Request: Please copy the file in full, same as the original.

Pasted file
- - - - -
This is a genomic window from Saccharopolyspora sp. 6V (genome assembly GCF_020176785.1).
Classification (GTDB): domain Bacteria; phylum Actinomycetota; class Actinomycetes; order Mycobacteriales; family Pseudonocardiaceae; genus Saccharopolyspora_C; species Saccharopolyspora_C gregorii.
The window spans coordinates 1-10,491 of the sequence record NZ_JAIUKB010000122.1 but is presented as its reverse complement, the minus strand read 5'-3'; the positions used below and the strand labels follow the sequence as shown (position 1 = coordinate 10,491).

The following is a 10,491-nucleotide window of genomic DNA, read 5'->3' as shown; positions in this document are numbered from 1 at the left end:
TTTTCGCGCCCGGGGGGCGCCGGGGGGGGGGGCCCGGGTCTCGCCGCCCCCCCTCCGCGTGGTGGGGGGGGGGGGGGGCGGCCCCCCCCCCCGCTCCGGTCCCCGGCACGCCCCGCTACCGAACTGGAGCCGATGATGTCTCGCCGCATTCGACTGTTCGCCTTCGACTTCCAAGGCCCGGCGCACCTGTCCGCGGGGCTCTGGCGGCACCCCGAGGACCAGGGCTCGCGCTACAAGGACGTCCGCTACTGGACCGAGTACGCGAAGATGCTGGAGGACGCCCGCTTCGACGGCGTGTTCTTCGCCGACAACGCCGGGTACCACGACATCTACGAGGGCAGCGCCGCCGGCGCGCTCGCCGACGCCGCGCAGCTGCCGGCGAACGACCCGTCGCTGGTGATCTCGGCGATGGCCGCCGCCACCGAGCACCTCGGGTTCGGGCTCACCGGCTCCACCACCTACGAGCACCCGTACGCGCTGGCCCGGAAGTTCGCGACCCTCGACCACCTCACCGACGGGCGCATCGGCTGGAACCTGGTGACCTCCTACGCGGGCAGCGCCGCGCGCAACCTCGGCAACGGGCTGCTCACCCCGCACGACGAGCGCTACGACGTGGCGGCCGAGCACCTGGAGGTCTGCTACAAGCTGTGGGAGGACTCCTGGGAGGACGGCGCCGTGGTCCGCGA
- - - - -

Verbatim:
This is a genomic window from Saccharopolyspora sp. 6V (genome assembly GCF_020176785.1).
Classification (GTDB): domain Bacteria; phylum Actinomycetota; class Actinomycetes; order Mycobacteriales; family Pseudonocardiaceae; genus Saccharopolyspora_C; species Saccharopolyspora_C gregorii.
The window spans coordinates 1-10,491 of the sequence record NZ_JAIUKB010000122.1 but is presented as its reverse complement, the minus strand read 5'-3'; the positions used below and the strand labels follow the sequence as shown (position 1 = coordinate 10,491).

The following is a 10,491-nucleotide window of genomic DNA, read 5'->3' as shown; positions in this document are numbered from 1 at the left end:
TTTTCGCGCCCGGGGGGCGCCGGGGGGGGGGGCCCGGGTCTCGCCGCCCCCCCTCCGCGTGGTGGGGGGGGGGGGGGGCGGCCCCCCCCCCCGCTCCGGTCCCCGGCACGCCCCGCTACCGAACTGGAGCCGATGATGTCTCGCCGCATTCGACTGTTCGCCTTCGACTTCCAAGGCCCGGCGCACCTGTCCGCGGGGCTCTGGCGGCACCCCGAGGACCAGGGCTCGCGCTACAAGGACGTCCGCTACTGGACCGAGTACGCGAAGATGCTGGAGGACGCCCGCTTCGACGGCGTGTTCTTCGCCGACAACGCCGGGTACCACGACATCTACGAGGGCAGCGCCGCCGGCGCGCTCGCCGACGCCGCGCAGCTGCCGGCGAACGACCCGTCGCTGGTGATCTCGGCGATGGCCGCCGCCACCGAGCACCTCGGGTTCGGGCTCACCGGCTCCACCACCTACGAGCACCCGTACGCGCTGGCCCGGAAGTTCGCGACCCTCGACCACCTCACCGACGGGCGCATCGGCTGGAACCTGGTGACCTCCTACGCGGGCAGCGCCGCGCGCAACCTCGGCAACGGGCTGCTCACCCCGCACGACGAGCGCTACGACGTGGCGGCCGAGCACCTGGAGGTCTGCTACAAGCTGTGGGAGGACTCCTGGGAGGACGGCGCCGTGGTCCGCGA